In 1553, King Edward VI started dying from tuberculosis and made his last will and testament in which he named Protestant Lady Jane Grey to be his successor. After his death, Mary, Henry VIIIs daughter asserted her right to the throne and raised support amongst those that supported a return to Catholicism and those the disregarded the King’s dying wish in favor of a natural line of succession. Mary took the throne and had those that supported Lady Jane and the protestant cause imprisoned. Peter Martyr was able to flee England, but other great heroes of the faith including: Cranmer, Hugh Latimer, and Nicholas Ridley decided to stay and continue to defend the truth – all three were sent to the Tower of London!
In November 1553, Cranmer and others were found guilty of heresy and condemned to die. In 1555, Cranmer, Ridley, and Latimer were re-tried under the authority of the Pope of Rome. Ridley and Latimer glorified the resurrected Christ by being burned to death by antichrist on 16 October of that year, with Cranmer being forced to watch.
In 1556 Cranmer, in a moment of weakness, assented to sign a letter recanting his reformed faith. The letter renounced Luther and Zwingli and embraced the authority of the Pope and Queen Mary, and accepted Roman theology including transubstantiation and the rest of the sacraments. Cranmer was told he must make a final public recantation in a sermon at University Church. Half way through the sermon, the Spirit roused Cranmer to deviate from his script. He recanted his recantation, repented of his sin of turning from the reformed faith. He stated that if he must be burned in the fire, that he wished his right arm to burn first – the arm that signed the antichrist’s false recantation. According to Foxe, Cranmer stated:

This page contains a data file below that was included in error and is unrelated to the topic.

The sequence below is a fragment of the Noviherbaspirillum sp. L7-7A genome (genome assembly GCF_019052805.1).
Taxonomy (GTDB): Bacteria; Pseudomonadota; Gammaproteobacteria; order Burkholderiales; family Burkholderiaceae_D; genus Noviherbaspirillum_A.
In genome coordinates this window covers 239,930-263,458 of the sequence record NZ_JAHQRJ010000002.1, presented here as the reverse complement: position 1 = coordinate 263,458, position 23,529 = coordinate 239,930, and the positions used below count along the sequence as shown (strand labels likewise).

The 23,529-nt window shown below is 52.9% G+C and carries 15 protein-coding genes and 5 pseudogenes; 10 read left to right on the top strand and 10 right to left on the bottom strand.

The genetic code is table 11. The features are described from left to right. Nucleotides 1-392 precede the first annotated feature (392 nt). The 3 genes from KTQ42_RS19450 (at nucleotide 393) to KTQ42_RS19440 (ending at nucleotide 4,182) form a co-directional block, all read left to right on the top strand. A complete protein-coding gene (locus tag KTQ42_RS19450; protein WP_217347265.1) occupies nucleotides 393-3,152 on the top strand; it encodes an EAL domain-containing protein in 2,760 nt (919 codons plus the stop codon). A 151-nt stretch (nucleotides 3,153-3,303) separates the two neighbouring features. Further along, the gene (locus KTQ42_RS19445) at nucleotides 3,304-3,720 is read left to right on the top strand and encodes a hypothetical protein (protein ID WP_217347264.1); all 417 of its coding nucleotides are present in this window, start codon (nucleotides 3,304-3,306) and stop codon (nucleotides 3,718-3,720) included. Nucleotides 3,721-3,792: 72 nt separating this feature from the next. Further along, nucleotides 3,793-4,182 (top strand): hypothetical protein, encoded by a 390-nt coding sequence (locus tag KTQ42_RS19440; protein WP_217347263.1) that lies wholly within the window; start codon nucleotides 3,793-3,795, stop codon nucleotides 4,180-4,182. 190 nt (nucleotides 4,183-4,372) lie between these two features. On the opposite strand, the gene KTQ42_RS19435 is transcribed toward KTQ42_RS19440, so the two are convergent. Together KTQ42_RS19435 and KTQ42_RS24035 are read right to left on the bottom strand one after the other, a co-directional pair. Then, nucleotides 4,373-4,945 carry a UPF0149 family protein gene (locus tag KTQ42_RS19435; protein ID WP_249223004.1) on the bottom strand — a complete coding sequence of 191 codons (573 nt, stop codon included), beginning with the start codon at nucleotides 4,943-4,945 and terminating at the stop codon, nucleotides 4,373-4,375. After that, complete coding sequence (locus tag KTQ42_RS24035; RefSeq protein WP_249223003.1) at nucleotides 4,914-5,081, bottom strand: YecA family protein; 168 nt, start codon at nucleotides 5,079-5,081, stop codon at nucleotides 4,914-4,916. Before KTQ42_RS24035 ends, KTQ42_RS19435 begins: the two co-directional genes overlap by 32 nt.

“And as for the pope, I refuse him as Christ’s enemy, and Antichrist, with all his false doctrine.”
Cranmer would have proceeded in the exposure of the popish doctrines, but the murmurs of the idolaters drowned his voice, and the preacher gave an order to “lead the heretic away!” The savage command was directly obeyed, and the lamb about to suffer was torn from his stand to the place of slaughter, insulted all the way by the revilings and taunts of the pestilent monks and friars.
…A chain was provided to bind him to the stake, and after it had tightly encircled him, fire was put to the fuel, and the flames began soon to ascend.
Then were the glorious sentiments of the martyr made manifest; then it was, that stretching out his right hand, he held it unshrinkingly in the fire until it was burnt to a cinder, even before his body was injured, frequently exclaiming, “This unworthy right hand.”
…his eyes were lifted up to heaven, and he repeated “this unworthy right hand,” as long as his voice would suffer him; and using often the words of Stephen, “Lord Jesus, receive my spirit,” in the greatness of the flame, he gave up the ghost.
Prior Reformation Day Posts
- HAPPY REFORMATION DAY (2009)
- Happy Reformation Day (2010)
- Happy Reformation Day (2011)
- Happy Reformation Day (2012)
- Happy Reformation Day – 2013!